Tim Cotton

Workplace Health Safety Environment & Quality (WHSEQ) Site Manager – McMahon Services

 

Tell us a bit about yourself, your career with McMahon Services and your background in safety.

 

I started with McMahon Services in 2009 as a demolition labourer. Within a few months I had a permanent position offered within the Demolition Division. The following year during the demolition of an old classroom I sustained an unfortunate injury to my left eye, which finished my labouring career and resulted in a loss of 98% vision in the affected eye. After four surgeries and countless months off work I was pushing to return to work, but how? All my plans and directions were put to rest from the incident.

I went back to work at McMahon Services’ office in Dry Creek performing alternate duties such as archiving and data entry activities. During this time I started to work closely with the WHSEQ team and demonstrated an interest for OHS, which was fed by the experience from my incident (and still is). Once I was cleared by the Doctor to resume normal working hours I was offered a position within the Demolition Division as a Safety Supervisor for a large project commencing in the Adelaide CBD. As this was my first project in the safety role I learned rather quickly, being mentored by some highly experienced OHS Managers, which increased my knowledge considerably. From here I worked on one other project as a Safety Supervisor prior to commencing the Adelaide Oval Redevelopment project.

You managed to complete the high risk demolition and salvage work on the Adelaide Oval Redevelopment with no safety incidents recorded. How did you achieve this result?

 

Consultation with the Baulderstone project management, our employees and our subcontractors played a pivotal role in the successful delivery of the project. Communication methods were varied, including electronic correspondence via email and the project centre, along with verbal consultation on site, daily pre-start meetings and weekly toolbox talks with site personnel. Discussion with personnel regarding tasks and methods of execution was the key to giving ownership to individuals, which in turn provides not only best practice but clear instructions for the task at hand.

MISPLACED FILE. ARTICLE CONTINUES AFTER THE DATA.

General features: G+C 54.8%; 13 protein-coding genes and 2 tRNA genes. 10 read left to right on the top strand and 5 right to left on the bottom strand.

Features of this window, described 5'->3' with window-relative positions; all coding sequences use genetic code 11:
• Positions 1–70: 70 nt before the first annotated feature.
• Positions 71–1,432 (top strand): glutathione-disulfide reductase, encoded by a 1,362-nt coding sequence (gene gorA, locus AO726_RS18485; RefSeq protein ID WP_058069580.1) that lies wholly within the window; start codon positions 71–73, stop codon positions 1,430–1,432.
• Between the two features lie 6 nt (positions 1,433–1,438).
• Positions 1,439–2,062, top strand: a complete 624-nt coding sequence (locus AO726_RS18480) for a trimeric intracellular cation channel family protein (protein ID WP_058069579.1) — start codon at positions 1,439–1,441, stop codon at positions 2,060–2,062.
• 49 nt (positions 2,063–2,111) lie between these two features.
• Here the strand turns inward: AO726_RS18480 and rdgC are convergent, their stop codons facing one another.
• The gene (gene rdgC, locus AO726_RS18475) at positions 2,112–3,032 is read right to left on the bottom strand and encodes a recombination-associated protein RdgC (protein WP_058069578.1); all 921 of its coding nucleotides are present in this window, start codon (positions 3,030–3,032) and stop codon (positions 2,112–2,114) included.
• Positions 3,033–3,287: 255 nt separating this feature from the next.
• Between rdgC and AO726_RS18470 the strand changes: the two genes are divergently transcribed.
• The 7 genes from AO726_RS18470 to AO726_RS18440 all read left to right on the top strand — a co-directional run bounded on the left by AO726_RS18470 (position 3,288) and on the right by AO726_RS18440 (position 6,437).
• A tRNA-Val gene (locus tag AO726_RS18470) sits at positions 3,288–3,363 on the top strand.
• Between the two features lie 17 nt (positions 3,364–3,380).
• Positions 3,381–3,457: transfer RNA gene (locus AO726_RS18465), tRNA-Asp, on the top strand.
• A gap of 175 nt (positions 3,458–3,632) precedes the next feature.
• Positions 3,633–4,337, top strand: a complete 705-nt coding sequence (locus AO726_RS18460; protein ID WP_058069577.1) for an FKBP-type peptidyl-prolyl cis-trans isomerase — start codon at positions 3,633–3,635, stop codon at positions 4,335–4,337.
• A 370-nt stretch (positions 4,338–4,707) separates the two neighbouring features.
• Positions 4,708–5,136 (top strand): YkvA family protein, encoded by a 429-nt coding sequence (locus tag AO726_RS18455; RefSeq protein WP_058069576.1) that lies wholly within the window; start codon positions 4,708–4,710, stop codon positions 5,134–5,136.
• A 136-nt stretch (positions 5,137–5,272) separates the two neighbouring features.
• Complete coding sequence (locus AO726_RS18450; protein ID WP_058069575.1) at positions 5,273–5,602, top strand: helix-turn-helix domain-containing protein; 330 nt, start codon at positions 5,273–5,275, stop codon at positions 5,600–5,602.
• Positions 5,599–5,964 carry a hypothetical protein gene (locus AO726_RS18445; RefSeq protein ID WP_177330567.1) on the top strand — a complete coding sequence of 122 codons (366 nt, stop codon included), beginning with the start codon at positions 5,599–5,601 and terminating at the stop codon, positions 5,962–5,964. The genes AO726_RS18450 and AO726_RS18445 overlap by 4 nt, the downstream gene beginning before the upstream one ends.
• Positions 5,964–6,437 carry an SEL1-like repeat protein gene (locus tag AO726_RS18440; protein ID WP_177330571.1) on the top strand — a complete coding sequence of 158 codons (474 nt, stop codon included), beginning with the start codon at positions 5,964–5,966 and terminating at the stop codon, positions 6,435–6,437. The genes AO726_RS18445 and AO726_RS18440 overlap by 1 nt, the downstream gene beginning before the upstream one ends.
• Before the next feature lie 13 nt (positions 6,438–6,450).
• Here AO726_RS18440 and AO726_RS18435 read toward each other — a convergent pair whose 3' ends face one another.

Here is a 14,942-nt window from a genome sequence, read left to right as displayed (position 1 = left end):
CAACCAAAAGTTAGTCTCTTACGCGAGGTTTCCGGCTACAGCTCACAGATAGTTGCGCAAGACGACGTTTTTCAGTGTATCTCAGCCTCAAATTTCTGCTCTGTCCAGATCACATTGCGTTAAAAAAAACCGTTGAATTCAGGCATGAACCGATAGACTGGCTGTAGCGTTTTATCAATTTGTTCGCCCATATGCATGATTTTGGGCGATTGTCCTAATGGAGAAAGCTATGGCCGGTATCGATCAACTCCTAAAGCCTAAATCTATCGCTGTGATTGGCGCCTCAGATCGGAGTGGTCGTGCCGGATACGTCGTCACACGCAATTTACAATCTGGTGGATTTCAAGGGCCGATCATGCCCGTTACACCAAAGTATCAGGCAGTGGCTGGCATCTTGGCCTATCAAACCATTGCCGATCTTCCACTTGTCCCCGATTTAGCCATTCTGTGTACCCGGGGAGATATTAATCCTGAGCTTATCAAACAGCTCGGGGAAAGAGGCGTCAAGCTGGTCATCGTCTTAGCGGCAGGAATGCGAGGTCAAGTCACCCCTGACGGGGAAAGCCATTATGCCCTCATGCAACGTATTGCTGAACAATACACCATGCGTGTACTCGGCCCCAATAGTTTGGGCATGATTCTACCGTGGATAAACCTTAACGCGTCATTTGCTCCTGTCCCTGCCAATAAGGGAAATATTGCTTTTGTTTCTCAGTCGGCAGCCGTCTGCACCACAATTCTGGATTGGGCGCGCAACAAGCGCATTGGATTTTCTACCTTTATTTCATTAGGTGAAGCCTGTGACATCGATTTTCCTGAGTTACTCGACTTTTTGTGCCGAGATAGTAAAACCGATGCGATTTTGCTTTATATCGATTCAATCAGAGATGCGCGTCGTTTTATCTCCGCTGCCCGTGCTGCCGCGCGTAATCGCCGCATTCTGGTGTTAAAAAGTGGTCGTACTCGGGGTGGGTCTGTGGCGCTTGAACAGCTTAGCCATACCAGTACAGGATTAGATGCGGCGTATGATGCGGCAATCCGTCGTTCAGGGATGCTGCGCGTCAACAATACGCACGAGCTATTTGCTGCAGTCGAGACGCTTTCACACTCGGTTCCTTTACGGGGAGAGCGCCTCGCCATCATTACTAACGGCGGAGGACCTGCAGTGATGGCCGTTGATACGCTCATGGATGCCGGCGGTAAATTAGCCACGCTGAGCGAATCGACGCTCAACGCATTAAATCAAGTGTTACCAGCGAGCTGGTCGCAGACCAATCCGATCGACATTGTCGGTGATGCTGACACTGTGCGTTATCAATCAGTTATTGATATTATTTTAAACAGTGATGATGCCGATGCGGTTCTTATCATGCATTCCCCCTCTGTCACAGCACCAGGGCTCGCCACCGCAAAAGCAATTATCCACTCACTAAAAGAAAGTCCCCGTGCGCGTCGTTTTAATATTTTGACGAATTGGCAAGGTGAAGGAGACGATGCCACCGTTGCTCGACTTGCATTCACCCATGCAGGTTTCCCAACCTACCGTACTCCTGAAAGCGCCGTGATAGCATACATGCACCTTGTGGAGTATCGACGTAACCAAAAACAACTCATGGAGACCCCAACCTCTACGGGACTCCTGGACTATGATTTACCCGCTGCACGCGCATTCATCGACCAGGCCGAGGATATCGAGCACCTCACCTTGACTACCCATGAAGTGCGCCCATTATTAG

Baulderstone conducted weekly site safety meetings which gave all contractors on site an opportunity to voice safety issues as well as discuss potential solutions for problems raised. This information was addressed to all McMahon Services site personnel during the weekly toolbox meeting, which was forwarded on to senior management for review. The Site Supervisor and I conducted weekly toolbox meetings to capture any issues from the past week’s work activities, future work activities, hazards identified within the workplace and review site documentation such as Job Safety Analyses (JSA) and audit reports. Another item shared amongst the team during the toolbox was workplace hazards or safety alerts. These always served as a good reminder to all about adhering to the procedures set out as well as the importance of not becoming complacent. Daily pre-starts were utilised each day to remind personnel of the hazards on site and the activities to be undertaken for the day.

What were the key safety challenges you faced during the Adelaide Oval project and how did you overcome them?

 

A key challenge of managing safety was the size of the site and number of activities to be undertaken at once. This was managed by establishing three separate demolition sites within the one larger site, each having its own supervisor, a crew of skilled demolition labourers and various plant and equipment. Each site was delineated with hard barrier fencing to prevent unauthorised access, along with adequate signage warning of the dangers. This ensured that the personnel within each demolition site were inducted into the activities being undertaken and fully aware of the risks involved within these individual boundaries. During demolition activities, ADZs (Active Demolition Zones) were established within each site to delineate areas even further.

To organise so many activities at once, all supervisors would make vital safety information accessible each morning. The information was utilised within pre-start meetings and was available any time of the day, particularly to project management at Baulderstone. The information included the type of works occurring, hazards within the area, current up to date JSAs, equipment being used, permit requirements and the names of the all personnel allocated to the area.

What were some of the challenges associated with managing subcontractors? How were you able to overcome them?